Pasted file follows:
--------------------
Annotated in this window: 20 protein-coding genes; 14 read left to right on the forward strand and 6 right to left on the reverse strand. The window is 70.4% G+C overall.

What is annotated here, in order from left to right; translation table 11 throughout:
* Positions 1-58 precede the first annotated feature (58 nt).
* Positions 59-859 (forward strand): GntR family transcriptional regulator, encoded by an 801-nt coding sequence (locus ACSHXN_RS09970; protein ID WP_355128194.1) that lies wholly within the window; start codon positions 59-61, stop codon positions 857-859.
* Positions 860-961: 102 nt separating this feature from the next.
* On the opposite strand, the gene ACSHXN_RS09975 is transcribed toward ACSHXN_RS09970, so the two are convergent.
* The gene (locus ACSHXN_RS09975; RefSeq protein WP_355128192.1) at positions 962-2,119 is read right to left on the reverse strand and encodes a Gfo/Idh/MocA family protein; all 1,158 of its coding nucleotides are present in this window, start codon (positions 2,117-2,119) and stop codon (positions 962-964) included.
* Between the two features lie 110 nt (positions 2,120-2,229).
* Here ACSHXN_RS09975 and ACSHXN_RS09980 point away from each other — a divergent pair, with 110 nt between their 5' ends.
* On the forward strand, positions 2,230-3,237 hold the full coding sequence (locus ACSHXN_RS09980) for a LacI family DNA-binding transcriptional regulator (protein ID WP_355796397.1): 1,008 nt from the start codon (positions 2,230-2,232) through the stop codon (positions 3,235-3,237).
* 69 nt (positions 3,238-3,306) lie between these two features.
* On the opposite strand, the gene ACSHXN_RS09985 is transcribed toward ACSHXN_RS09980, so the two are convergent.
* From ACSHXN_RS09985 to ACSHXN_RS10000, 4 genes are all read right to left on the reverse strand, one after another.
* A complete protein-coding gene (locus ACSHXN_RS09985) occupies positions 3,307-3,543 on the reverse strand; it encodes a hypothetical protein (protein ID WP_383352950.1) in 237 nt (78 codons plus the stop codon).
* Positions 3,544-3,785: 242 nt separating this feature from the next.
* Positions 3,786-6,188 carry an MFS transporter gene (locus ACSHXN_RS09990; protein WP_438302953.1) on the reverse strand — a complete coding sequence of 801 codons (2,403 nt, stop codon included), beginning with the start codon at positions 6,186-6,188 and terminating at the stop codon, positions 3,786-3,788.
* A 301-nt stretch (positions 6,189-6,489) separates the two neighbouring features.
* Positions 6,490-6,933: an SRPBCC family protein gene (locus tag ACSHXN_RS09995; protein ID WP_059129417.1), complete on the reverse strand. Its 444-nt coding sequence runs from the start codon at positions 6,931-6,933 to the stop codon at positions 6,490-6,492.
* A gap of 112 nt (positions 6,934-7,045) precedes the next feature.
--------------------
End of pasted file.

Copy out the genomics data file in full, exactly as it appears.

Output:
Annotated in this window: 20 protein-coding genes; 14 read left to right on the forward strand and 6 right to left on the reverse strand. The window is 70.4% G+C overall.

What is annotated here, in order from left to right; translation table 11 throughout:
* Positions 1-58 precede the first annotated feature (58 nt).
* Positions 59-859 (forward strand): GntR family transcriptional regulator, encoded by an 801-nt coding sequence (locus ACSHXN_RS09970; protein ID WP_355128194.1) that lies wholly within the window; start codon positions 59-61, stop codon positions 857-859.
* Positions 860-961: 102 nt separating this feature from the next.
* On the opposite strand, the gene ACSHXN_RS09975 is transcribed toward ACSHXN_RS09970, so the two are convergent.
* The gene (locus ACSHXN_RS09975; RefSeq protein WP_355128192.1) at positions 962-2,119 is read right to left on the reverse strand and encodes a Gfo/Idh/MocA family protein; all 1,158 of its coding nucleotides are present in this window, start codon (positions 2,117-2,119) and stop codon (positions 962-964) included.
* Between the two features lie 110 nt (positions 2,120-2,229).
* Here ACSHXN_RS09975 and ACSHXN_RS09980 point away from each other — a divergent pair, with 110 nt between their 5' ends.
* On the forward strand, positions 2,230-3,237 hold the full coding sequence (locus ACSHXN_RS09980) for a LacI family DNA-binding transcriptional regulator (protein ID WP_355796397.1): 1,008 nt from the start codon (positions 2,230-2,232) through the stop codon (positions 3,235-3,237).
* 69 nt (positions 3,238-3,306) lie between these two features.
* On the opposite strand, the gene ACSHXN_RS09985 is transcribed toward ACSHXN_RS09980, so the two are convergent.
* From ACSHXN_RS09985 to ACSHXN_RS10000, 4 genes are all read right to left on the reverse strand, one after another.
* A complete protein-coding gene (locus ACSHXN_RS09985) occupies positions 3,307-3,543 on the reverse strand; it encodes a hypothetical protein (protein ID WP_383352950.1) in 237 nt (78 codons plus the stop codon).
* Positions 3,544-3,785: 242 nt separating this feature from the next.
* Positions 3,786-6,188 carry an MFS transporter gene (locus ACSHXN_RS09990; protein WP_438302953.1) on the reverse strand — a complete coding sequence of 801 codons (2,403 nt, stop codon included), beginning with the start codon at positions 6,186-6,188 and terminating at the stop codon, positions 3,786-3,788.
* A 301-nt stretch (positions 6,189-6,489) separates the two neighbouring features.
* Positions 6,490-6,933: an SRPBCC family protein gene (locus tag ACSHXN_RS09995; protein ID WP_059129417.1), complete on the reverse strand. Its 444-nt coding sequence runs from the start codon at positions 6,931-6,933 to the stop codon at positions 6,490-6,492.
* A gap of 112 nt (positions 6,934-7,045) precedes the next feature.